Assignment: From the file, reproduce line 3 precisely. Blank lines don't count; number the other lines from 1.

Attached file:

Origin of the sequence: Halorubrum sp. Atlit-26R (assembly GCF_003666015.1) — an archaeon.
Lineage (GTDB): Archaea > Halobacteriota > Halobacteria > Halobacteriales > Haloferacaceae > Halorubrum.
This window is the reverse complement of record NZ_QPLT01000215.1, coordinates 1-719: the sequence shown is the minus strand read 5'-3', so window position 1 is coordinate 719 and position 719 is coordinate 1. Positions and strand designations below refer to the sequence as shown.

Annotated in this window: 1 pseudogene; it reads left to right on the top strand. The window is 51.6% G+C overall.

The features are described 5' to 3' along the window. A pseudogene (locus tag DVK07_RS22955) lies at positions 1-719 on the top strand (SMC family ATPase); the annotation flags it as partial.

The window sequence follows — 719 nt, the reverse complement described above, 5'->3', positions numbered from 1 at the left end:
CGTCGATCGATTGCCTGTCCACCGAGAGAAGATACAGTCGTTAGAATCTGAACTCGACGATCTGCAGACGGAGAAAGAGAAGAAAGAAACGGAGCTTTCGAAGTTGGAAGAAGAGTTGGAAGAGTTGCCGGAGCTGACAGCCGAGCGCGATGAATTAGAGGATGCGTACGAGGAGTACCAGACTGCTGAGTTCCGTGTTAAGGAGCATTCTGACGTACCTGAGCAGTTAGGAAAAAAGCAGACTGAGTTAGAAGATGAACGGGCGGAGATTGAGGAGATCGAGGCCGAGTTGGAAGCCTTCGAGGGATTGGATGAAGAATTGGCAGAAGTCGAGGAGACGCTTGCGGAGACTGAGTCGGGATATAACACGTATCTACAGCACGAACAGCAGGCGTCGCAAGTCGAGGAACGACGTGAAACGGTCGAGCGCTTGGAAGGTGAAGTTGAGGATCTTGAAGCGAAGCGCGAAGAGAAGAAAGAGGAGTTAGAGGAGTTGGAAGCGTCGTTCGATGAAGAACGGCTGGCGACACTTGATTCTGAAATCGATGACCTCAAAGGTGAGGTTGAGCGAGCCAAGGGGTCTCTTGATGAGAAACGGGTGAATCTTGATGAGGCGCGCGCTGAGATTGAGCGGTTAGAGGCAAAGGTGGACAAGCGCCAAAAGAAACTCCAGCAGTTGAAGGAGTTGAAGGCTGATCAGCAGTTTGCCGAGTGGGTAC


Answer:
This window is the reverse complement of record NZ_QPLT01000215.1, coordinates 1-719: the sequence shown is the minus strand read 5'-3', so window position 1 is coordinate 719 and position 719 is coordinate 1. Positions and strand designations below refer to the sequence as shown.